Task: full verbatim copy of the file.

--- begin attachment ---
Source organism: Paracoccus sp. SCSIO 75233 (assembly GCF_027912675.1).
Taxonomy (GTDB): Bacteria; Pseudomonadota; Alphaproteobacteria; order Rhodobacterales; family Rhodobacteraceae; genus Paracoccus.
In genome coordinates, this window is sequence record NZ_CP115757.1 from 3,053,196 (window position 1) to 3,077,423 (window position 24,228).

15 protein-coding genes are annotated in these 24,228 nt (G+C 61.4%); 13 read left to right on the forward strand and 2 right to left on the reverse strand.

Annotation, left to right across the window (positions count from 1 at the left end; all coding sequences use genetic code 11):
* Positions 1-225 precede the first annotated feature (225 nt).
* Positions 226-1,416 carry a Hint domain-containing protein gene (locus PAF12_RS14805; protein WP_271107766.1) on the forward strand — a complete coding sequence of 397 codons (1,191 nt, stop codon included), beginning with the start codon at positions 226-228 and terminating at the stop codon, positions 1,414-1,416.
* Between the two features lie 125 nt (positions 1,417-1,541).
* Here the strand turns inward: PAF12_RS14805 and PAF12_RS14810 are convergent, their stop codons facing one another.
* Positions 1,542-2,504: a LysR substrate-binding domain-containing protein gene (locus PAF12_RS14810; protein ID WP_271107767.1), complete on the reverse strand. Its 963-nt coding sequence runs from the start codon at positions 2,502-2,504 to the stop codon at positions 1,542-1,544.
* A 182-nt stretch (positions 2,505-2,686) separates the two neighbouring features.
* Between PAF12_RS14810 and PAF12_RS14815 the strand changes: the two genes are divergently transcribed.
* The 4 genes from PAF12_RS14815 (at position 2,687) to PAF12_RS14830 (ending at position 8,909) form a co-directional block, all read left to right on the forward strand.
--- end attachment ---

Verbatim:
Source organism: Paracoccus sp. SCSIO 75233 (assembly GCF_027912675.1).
Taxonomy (GTDB): Bacteria; Pseudomonadota; Alphaproteobacteria; order Rhodobacterales; family Rhodobacteraceae; genus Paracoccus.
In genome coordinates, this window is sequence record NZ_CP115757.1 from 3,053,196 (window position 1) to 3,077,423 (window position 24,228).

15 protein-coding genes are annotated in these 24,228 nt (G+C 61.4%); 13 read left to right on the forward strand and 2 right to left on the reverse strand.

Annotation, left to right across the window (positions count from 1 at the left end; all coding sequences use genetic code 11):
* Positions 1-225 precede the first annotated feature (225 nt).
* Positions 226-1,416 carry a Hint domain-containing protein gene (locus PAF12_RS14805; protein WP_271107766.1) on the forward strand — a complete coding sequence of 397 codons (1,191 nt, stop codon included), beginning with the start codon at positions 226-228 and terminating at the stop codon, positions 1,414-1,416.
* Between the two features lie 125 nt (positions 1,417-1,541).
* Here the strand turns inward: PAF12_RS14805 and PAF12_RS14810 are convergent, their stop codons facing one another.
* Positions 1,542-2,504: a LysR substrate-binding domain-containing protein gene (locus PAF12_RS14810; protein ID WP_271107767.1), complete on the reverse strand. Its 963-nt coding sequence runs from the start codon at positions 2,502-2,504 to the stop codon at positions 1,542-1,544.
* A 182-nt stretch (positions 2,505-2,686) separates the two neighbouring features.
* Between PAF12_RS14810 and PAF12_RS14815 the strand changes: the two genes are divergently transcribed.
* The 4 genes from PAF12_RS14815 (at position 2,687) to PAF12_RS14830 (ending at position 8,909) form a co-directional block, all read left to right on the forward strand.